Autonomic Nervous System Dysfunction

The Autonomic Nervous System (ANS) is the portion of the nervous system that controls the function of organ systems for the body. Many think of it as the "automatic" nervous system because the mind does not rule its performance; it works below the conscious level. For instance, it regulates body temperature, blood pressure, breathing, heart rate, bowel and bladder tone, and myriad other functions necessary to maintain life. The peripheral autonomic system is divided into two branches: sympathetic and parasympathetic.

The goal of these two branches is to maintain equilibrium in many instances that range from life-threatening stress to deep sleep. Reactivity in the ANS is sometimes referred to as "fight or flight." The actions of the two branches of the ANS are determined by neurotransmitters (body chemicals originating in nerve cells and used to relay signals). Important neurotransmitters include adrenaline (also called norepinephrine, a stress hormone), which is the predominant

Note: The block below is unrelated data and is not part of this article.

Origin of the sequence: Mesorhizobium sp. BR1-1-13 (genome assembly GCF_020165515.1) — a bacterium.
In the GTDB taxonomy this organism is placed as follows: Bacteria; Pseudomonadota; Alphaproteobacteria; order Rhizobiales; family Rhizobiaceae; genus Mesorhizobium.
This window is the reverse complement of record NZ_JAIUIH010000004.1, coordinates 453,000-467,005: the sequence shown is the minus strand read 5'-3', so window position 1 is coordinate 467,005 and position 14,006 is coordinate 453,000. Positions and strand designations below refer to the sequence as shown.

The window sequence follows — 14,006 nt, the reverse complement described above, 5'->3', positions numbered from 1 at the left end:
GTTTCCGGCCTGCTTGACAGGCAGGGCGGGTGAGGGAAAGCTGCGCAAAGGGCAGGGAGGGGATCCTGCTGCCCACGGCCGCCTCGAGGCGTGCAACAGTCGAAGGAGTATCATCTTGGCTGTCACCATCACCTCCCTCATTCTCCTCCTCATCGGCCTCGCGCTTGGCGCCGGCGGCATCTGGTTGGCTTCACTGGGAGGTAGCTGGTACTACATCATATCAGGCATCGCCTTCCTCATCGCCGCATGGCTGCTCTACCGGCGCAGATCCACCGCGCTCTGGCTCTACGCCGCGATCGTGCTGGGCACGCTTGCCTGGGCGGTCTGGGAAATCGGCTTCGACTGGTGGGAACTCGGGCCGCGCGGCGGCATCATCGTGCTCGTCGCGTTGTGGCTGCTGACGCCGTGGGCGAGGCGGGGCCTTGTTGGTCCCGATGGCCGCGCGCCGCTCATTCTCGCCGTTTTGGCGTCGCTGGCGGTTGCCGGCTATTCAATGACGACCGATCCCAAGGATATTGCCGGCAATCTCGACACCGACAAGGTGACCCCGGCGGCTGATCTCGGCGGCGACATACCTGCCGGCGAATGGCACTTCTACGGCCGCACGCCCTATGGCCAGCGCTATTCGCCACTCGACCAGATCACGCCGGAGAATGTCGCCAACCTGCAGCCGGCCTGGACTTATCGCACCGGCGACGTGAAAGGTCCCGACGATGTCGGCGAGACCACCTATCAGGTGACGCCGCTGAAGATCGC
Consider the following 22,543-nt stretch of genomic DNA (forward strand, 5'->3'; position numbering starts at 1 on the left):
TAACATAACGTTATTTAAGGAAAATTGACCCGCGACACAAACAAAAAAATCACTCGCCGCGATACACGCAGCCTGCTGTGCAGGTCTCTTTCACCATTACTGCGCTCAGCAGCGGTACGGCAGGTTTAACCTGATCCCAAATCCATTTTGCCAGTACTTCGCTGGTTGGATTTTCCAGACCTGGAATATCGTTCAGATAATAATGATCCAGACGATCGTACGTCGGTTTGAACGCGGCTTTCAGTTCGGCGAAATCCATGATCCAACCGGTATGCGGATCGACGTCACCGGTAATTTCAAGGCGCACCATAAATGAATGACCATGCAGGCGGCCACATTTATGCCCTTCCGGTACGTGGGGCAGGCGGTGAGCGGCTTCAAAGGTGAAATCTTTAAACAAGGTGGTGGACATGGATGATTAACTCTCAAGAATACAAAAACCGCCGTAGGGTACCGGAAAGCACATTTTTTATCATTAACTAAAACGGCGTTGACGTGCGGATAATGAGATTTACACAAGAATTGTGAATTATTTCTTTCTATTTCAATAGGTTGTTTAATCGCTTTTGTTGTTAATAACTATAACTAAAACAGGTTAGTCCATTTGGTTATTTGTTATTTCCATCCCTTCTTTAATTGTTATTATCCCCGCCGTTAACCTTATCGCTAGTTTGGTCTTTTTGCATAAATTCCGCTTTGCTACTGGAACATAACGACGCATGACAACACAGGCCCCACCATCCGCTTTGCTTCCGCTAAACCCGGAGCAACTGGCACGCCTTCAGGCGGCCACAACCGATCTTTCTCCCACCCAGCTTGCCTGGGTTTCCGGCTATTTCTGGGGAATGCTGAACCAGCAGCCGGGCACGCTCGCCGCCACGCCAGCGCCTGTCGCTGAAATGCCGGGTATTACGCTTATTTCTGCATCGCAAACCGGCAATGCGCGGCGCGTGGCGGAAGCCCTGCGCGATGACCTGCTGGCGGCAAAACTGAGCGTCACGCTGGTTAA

sympathetic neurotransmitter, and acetylcholine (another kind of stress hormone abbreviated as ACh), the main hormone responsible for regulating parasympa-thetic activity. Activity and reactions in the ANS can be measured by analyzing heart rate variability, which is often abnormal in people with FM. Dysautonomia is the medical term for ANS dysfunction, and there are medical researchers who believe it explains many, if not all, FM symptoms. This is because the hypothalamic-

pituitary-adrenal axis, and specifically growth hormone, works closely with the ANS.

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